In his research, Pöllänen has noticed that knitting is a kind of life management method for many. The knitting boom is reminiscent of the Western yoga boom – in addition to physical exercise, yoga also seeks peace of mind and serenity.

“The relaxing effects of knitting even work by making people tease themselves during the work day, thinking that as soon as I get through this, I’ll get home to knit again.”

Knitting has been found to lower heart rate. It calms and activates the parasympathetic nervous system.

“At least as long as there are no mistakes,” Pöllänen laughs.

It also cures some kind of longing for meaning.

“However, we are primates who need to touch and do things by hand.”

According to Pöllänen, what is special about knitting is that it enables the processing of one’s own feelings and thoughts in handicrafts.

“For example, those suffering from chronic pain can congregate in knitting circles. The experience of pain can be relieved when you focus your thoughts on the loops. ”

Added to this is the sense of accomplishment and community that many long for. Pöllänen says that the crochet and knitting movement is related to homemaking, ecofeminism and the so-called ”Nanna-style ”trend: longs for a new kind of “grandmotherhood” involving conscious consumption, a calmer lifestyle and a do-it-yourself culture.

“Enthusiastic enthusiasts even talk knitted or crocheted and knitivism, which refers to activism against the hectic lifestyle, ”says Pöllänen.

Why knitting is then still such a gendered chore? In their absence, the men also shine in the catalog of Laine magazine. However, the whole thing has its origins in weaving the net of fishermen. Until 500 years ago, knitting was a man’s job.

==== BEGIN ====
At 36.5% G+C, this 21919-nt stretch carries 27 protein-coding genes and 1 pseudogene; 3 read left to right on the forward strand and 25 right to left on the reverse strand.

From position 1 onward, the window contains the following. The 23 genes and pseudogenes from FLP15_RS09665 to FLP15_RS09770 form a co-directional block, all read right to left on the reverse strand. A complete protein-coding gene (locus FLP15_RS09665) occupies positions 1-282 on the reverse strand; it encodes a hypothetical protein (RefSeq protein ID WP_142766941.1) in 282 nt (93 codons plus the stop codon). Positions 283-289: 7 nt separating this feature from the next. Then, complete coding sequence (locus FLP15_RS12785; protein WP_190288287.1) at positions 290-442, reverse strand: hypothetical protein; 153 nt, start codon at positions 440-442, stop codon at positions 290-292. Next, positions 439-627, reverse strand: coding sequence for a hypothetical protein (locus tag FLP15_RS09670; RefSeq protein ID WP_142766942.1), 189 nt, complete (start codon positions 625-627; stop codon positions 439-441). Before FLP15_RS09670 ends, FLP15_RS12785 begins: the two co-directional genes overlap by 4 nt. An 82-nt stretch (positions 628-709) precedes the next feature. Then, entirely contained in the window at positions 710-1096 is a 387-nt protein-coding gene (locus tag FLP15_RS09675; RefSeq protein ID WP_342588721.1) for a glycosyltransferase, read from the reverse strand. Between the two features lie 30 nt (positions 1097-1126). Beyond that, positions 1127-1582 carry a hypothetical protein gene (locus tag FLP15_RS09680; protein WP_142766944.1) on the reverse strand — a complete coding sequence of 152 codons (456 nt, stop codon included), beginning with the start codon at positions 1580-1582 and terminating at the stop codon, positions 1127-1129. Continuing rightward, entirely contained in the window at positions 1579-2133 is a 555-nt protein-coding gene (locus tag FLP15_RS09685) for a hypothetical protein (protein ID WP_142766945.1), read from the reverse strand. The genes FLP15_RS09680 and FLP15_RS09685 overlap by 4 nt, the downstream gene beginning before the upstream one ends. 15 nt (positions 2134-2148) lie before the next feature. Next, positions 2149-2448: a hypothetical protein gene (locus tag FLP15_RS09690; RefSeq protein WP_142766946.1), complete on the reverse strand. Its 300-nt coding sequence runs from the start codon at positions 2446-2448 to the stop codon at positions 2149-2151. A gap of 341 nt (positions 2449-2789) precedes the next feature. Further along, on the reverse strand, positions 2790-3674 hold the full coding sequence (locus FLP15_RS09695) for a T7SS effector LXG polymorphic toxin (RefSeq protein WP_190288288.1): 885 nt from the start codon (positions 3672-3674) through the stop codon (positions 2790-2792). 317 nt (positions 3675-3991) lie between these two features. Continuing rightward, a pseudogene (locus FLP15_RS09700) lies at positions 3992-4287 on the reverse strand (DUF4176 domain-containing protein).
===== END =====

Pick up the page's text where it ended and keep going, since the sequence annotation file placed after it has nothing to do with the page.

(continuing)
Pöllänen believes that one of the reasons for this in Finland is that handicrafts have been gendered as a subject in schools.

“Nowadays, boys also knit at school, but it takes time for it to start to appear more widely in culture.”

All this: communality, stagnation and a feminist counterculture combine when Lainen readers gather for knitting retreats in, say, a small northern Italian hotel. There, as the wands roar, wine and sometimes even tears flow.

Sometimes Hietala finds a bunch of business people flashing a knitting crowd in the hotel lobby, grinning, and then she would be happy to ask: How much is your company’s turnover?

“If you don’t come across a girl right now, then at least to the attitude that‘ those women knit there ’. Lainen’s success shows that there is room in the market here. ”

Although the media is starting to be very profitable financially, Hietala still considers solidarity between women to be her guiding star.

“I come from a family of demarios and workers. No matter how successful I am as an entrepreneur, I don’t give up on the idea that sharing the good is most important. We are driven by a humanitarian need to teach people something nice and make life easier, ”he explains.

Kramer and Hietala originally met in 2012 in a knitting circle organized by Hietala. It was then that they barely imagined that after five years they would support themselves by making their own publication.

Since then, they have been able to expand their two-woman delivery to a team that already employs seven people. Among other things, the payroll includes a technical editor who checks that the number of loops in the knitting instructions match. In addition, Laine pays the salaries of several assistants.

Now, they dare not guess where Laine will be in five years, but the direction is clear.

“My goal is for us to become the Gestalten of handicraft literature: that alongside the publication of the magazine, we will grow into the world’s largest publisher of handicraft books and still be able to maintain our own view of visuality,” Hietala envisions.

Yarn spools are available at Laine Media’s premises in a heap.­